For example, while the cylindrical lens array 20 is being moved in a direction, scrolling is performed in an R, G, then B order. In this case, while the cylindrical lens array 20 is being moved in the other direction, scrolling is performed in a B, G, then R order. In consideration of this relationship, the image signal processing of the light valve 27 when the cylindrical lens array 20 is moved in one direction is different from when the cylindrical lens array 20 is moved in the other direction. Accordingly, when the cylindrical lens array 20 rectilinearly reciprocates, color images can be consecutively obtained, and light loss that can occur during a motion in one direction can be prevented.

A projection system according to an embodiment of the present invention is a single-panel projection system and uses substantially all of an incident beam, thus greatly improving the optical efficiency compared to conventional single-panel projection system using a color wheel. Furthermore, the projection system according to the above-described embodiment of the present invention may be optically efficient three-panel projection systems while being more compact.

As described above, because color scrolling is performed by rectilinearly reciprocating the cylindrical lens array 20, color scrolling can be easily controlled with continuity and consistency. Also, because color scrolling is performed using only one cylindrical lens array, color scrolling can be easily synchronized with the operating frequency of the light valve 27. Furthermore, the color scrolling method based on a rectilinear motion is better in preventing error generation than a conventional color scrolling method based on the circular motion of a prism.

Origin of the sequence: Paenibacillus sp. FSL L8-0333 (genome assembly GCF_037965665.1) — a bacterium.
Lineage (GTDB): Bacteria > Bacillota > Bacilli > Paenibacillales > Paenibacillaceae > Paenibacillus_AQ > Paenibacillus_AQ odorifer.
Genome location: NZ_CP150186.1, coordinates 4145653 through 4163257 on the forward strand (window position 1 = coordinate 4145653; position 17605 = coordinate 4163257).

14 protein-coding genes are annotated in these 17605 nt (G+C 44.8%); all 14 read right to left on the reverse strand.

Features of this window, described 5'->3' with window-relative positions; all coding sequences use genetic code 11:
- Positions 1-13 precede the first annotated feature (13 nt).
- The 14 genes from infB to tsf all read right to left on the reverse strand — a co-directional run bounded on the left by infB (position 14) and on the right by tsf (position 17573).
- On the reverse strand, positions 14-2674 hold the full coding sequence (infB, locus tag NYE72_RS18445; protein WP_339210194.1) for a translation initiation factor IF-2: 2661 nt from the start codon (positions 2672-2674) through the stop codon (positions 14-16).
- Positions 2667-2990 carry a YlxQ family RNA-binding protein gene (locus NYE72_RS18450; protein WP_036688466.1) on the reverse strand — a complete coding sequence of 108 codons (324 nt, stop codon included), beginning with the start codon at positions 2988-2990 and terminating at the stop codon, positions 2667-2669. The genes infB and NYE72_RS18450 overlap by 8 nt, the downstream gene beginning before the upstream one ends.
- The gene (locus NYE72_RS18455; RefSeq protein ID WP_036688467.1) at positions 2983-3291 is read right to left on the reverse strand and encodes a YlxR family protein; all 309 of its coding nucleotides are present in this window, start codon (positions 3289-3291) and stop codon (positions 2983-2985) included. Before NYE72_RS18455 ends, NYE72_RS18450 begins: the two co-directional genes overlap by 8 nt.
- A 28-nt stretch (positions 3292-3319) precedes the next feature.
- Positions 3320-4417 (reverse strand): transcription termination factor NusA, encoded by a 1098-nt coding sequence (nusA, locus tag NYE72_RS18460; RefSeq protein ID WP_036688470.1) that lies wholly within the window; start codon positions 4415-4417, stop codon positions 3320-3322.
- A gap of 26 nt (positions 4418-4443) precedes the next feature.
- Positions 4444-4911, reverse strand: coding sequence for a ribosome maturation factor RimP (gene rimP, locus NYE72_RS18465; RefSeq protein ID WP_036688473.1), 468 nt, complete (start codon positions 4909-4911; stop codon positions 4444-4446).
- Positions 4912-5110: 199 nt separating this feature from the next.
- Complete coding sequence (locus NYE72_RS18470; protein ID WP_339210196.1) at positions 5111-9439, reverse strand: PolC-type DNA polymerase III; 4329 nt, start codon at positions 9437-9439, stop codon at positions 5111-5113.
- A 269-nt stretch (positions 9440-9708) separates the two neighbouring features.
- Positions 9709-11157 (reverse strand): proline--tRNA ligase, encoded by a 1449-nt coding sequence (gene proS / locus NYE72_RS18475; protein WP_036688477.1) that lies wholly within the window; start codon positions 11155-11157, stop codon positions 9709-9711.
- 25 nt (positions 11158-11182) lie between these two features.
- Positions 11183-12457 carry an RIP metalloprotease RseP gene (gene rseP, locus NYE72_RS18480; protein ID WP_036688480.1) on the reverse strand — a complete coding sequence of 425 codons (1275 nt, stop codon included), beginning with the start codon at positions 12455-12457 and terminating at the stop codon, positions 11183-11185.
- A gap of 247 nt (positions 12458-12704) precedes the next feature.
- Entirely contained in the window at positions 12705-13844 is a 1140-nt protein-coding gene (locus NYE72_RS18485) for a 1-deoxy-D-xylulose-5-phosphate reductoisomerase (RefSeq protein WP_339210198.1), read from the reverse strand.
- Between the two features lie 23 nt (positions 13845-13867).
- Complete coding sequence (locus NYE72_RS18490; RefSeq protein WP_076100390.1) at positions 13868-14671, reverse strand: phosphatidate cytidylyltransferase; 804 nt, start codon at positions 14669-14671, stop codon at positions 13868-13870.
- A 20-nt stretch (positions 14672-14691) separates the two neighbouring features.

A projection system according to another embodiment of the present invention is shown in FIG. 8. Referring to FIG. 8, a beam emitted from a light source 50 is separated into units of lens cells 21 while propagating through the cylindrical lens array 20, which rectilinearly reciprocates, and is separated according to a wavelength by an optical separator 55.

The cylindrical lens array 20 has the same structure as described above and is rectilinearly reciprocated by a driving unit 30 to accomplish color scrolling.

The optical separator 55 is comprised of first, second, and third dichroic filters 55 a, 55 b, and 55 c that are parallel to one another. A prism (not shown) may be further included adjacent to the optical separator 55. The beams transmitted by each of the lens cells 21 of the cylindrical lens array 20 are incident upon the optical separator 55 along different paths. While the beams are separated according to color by the optical separator 55, they are reflected to different locations on the first, second, and third dichroic filters 55 a, 55 b, and 55 c. Accordingly, color beams are later focused onto respective color areas of a light valve 60.

R, G, and B beams reflected by the first through third dichroic filters 55 a, 55 b, and 55 c are transmitted by first and second fly-eye lenses 56 and 57 in a one-to-one correspondence and are focused on three respective color areas of the light valve 60 via a relay lens 59.